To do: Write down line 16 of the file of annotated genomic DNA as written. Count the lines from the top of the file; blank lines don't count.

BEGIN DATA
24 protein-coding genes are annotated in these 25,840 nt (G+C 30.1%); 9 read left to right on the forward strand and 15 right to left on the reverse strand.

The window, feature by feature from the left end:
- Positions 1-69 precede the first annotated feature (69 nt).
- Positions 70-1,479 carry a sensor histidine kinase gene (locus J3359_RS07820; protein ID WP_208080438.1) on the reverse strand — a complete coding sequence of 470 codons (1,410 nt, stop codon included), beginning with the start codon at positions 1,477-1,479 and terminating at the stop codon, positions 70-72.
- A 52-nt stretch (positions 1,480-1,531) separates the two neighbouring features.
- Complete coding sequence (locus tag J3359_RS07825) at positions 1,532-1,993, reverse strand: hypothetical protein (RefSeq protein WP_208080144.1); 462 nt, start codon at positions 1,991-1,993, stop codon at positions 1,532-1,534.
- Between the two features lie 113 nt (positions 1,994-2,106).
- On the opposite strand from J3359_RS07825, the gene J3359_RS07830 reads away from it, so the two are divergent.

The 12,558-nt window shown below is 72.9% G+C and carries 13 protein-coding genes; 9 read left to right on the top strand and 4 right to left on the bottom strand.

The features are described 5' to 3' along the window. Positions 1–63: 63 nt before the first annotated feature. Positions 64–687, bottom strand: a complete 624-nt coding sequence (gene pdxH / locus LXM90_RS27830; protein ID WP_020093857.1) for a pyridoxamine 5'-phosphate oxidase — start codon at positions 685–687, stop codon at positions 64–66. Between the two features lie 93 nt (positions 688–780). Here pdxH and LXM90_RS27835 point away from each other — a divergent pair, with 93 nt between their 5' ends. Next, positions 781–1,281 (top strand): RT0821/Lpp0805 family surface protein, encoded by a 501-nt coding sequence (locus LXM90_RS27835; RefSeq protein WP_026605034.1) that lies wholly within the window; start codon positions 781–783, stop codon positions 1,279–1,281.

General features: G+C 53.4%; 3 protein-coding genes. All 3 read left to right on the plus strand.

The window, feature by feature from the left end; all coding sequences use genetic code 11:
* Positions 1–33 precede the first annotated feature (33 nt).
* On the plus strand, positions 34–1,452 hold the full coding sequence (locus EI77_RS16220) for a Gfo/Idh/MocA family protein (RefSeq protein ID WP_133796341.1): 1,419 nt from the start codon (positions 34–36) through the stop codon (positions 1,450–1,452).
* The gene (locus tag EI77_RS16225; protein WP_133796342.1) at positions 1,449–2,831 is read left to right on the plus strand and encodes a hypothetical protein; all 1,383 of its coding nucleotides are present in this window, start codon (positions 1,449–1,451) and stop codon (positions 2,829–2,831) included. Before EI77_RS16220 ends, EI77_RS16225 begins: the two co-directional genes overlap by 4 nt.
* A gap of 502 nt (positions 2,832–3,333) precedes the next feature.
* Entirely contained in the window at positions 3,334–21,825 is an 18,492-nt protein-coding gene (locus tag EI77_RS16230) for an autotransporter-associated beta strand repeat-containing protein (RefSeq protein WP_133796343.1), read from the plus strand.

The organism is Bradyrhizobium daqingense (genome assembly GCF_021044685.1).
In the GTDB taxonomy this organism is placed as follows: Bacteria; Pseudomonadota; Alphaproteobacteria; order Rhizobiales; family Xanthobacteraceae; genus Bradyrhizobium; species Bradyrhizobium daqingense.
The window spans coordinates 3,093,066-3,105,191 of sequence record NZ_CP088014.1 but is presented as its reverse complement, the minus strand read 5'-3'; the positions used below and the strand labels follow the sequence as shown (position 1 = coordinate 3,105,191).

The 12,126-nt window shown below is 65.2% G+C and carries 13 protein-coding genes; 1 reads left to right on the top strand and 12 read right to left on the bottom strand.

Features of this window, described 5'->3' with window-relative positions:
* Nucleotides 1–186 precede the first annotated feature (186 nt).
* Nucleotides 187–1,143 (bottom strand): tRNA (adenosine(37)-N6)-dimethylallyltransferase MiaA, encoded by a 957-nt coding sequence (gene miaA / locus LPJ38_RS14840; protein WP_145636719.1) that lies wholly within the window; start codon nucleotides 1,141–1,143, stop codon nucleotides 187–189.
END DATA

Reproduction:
* A gap of 502 nt (positions 2,832–3,333) precedes the next feature.